Blepharospasm iis a bilateral condition and a form of focal dystonia leading to episodic closure of eye lids (commonly described as a twitchy eyelid). According to research globally it tends to affect women more than men.
What are the Causes
The exact cause of BSP has yet to be determined. One of the causes is the part of the brain that controls muscles (basal ganglion) does not function properly.
What are the Symptoms of BSP?
Symptoms present as occasional blinking and irritation, difficulty keeping eyes open, more frequent blinking, burning sensation and involuntary winking.
People with BSP may also experience non-motor symptoms such as mild cognitive and sensory impairment. Understandably, people with a severe BSP have impaired sleep quality and often develop obsessive/compulsive behaviour. One of the other signs is if a patient has developed a 'sensory trick' for instance a light touch to the face, singing or wearing sunglasses enables their eyes to be kept open more easily. BSP can also lead to anxiety or depression
What are the Different Types of BSP?
When BSP arises spontaneously it is known as 'idiopathic BSP or 'benign essential BSP. If it occurs further to another condition it is referred to as 'secondary BSP. Such conditions include neurodegenerative disorders e.g. Parkinson's Disease, metabolic disease, e.g. Mitochondrial encephalopathy or specific causes such as viral encephalitis. BSP is also characterised as mild or severe, depending on the symptoms reported.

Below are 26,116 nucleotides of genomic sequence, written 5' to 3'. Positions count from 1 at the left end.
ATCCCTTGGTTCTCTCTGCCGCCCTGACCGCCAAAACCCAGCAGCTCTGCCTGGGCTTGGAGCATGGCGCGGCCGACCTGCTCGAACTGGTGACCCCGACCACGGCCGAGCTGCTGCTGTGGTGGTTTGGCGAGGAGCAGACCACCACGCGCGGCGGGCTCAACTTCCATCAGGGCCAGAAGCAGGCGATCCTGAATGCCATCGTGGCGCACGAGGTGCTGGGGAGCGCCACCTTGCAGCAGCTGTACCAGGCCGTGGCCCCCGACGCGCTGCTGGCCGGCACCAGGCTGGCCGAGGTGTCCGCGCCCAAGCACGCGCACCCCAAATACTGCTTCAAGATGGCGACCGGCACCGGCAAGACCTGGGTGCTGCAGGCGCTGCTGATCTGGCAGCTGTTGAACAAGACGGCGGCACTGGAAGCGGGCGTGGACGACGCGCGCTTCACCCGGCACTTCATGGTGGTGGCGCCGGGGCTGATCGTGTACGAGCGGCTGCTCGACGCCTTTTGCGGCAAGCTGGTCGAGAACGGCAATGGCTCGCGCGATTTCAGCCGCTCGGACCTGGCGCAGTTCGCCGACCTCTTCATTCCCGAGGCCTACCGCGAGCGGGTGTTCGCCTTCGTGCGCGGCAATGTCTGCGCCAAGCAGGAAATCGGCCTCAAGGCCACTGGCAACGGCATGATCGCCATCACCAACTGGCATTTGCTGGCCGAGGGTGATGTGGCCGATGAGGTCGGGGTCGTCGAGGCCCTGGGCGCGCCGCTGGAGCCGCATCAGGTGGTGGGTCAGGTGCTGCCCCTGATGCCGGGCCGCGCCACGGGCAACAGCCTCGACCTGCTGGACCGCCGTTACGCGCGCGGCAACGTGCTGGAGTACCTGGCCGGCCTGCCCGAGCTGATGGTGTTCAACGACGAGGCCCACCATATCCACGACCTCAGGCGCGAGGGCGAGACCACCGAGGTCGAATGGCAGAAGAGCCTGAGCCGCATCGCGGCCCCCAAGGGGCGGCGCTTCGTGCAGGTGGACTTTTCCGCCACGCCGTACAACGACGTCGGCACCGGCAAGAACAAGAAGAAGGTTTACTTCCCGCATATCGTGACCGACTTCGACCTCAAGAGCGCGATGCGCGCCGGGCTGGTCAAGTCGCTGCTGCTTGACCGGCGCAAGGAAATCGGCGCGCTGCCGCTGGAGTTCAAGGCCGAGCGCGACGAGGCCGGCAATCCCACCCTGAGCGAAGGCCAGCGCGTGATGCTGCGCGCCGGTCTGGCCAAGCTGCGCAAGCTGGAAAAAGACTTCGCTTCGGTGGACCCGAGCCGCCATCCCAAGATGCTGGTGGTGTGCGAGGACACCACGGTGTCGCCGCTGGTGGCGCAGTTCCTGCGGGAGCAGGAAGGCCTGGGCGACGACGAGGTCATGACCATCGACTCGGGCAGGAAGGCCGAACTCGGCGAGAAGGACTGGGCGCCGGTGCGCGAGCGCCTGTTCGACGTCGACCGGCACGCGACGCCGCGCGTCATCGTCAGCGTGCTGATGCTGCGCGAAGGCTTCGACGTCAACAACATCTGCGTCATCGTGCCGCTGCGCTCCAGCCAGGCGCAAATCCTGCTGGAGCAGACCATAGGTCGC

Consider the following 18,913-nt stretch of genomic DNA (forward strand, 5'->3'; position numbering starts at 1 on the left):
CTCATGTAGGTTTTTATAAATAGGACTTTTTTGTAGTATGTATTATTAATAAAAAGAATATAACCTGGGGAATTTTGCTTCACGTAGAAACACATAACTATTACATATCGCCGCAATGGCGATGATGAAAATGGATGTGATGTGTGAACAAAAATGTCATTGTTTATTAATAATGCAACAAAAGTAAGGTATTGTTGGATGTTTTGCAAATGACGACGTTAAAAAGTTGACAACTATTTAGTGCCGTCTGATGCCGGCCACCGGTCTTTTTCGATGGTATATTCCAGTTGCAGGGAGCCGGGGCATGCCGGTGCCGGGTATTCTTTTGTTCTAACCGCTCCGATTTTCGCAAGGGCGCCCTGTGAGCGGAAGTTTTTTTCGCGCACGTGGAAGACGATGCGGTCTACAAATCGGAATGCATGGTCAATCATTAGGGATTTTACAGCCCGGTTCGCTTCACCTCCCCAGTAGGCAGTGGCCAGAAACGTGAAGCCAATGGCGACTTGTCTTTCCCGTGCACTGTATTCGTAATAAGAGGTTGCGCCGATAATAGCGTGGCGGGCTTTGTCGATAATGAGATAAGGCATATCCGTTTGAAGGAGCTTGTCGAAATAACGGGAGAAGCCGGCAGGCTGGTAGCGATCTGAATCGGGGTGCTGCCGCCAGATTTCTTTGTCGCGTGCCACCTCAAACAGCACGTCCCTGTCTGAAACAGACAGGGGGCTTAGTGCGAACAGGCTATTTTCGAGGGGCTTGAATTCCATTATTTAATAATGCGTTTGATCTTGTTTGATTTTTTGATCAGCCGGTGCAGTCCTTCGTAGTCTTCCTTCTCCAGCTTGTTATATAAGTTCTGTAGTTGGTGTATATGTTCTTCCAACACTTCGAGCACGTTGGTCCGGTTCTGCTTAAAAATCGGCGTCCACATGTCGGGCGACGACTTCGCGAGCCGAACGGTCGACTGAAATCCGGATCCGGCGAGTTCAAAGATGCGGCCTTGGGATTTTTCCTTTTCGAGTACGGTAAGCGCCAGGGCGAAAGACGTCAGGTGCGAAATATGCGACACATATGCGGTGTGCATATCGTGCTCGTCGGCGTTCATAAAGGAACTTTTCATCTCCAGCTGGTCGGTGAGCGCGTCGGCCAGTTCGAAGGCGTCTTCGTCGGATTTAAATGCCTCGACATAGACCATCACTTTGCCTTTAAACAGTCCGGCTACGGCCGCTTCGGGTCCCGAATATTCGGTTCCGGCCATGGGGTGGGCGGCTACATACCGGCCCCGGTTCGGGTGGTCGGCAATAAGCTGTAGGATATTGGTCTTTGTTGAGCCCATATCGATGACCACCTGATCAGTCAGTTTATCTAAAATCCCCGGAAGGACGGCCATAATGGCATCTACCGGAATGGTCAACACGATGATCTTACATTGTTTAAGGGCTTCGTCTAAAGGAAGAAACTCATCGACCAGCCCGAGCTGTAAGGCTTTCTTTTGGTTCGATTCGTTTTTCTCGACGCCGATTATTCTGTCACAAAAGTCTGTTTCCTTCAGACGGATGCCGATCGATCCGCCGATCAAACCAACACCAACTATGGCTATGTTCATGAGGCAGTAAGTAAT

How is BSP Diagnosed?
Diagnosis is made clinically and it is a diagnosis of exclusion having ruled out the presence of associated condition .Severity is assessed using a 5-point grading system which looks at degree, duration and frequency of eyelid closure.
What is the Treatment of BSP?
First line – Periodic injection of a botalinum toxin and Oral medication as muscle relaxants. Surgery is reserved who are poorly responsive to botulinum therapy.
It is important that BSP is treated to avoid functional blindness and other potential complications such as dermatochalasis (baggy eyes) and corneal abrasions (scratched eyes).
How can you prevent BSP?
Consult your ophthalmologist if symptomatic. Avoid excessive rubbing of eyelids. For those who are prone to it, future occurrences can be minimised by managing stress effectively, limiting caffeine consumption and getting adequate sleep.
What is the Difference between BSP & Ptosis?
BSP is a progressive neurological disorder characterised by spasms of the orbicularis oculi and periocular muscles in the eyelid, ptosis is a condition where one or both eyelids droop.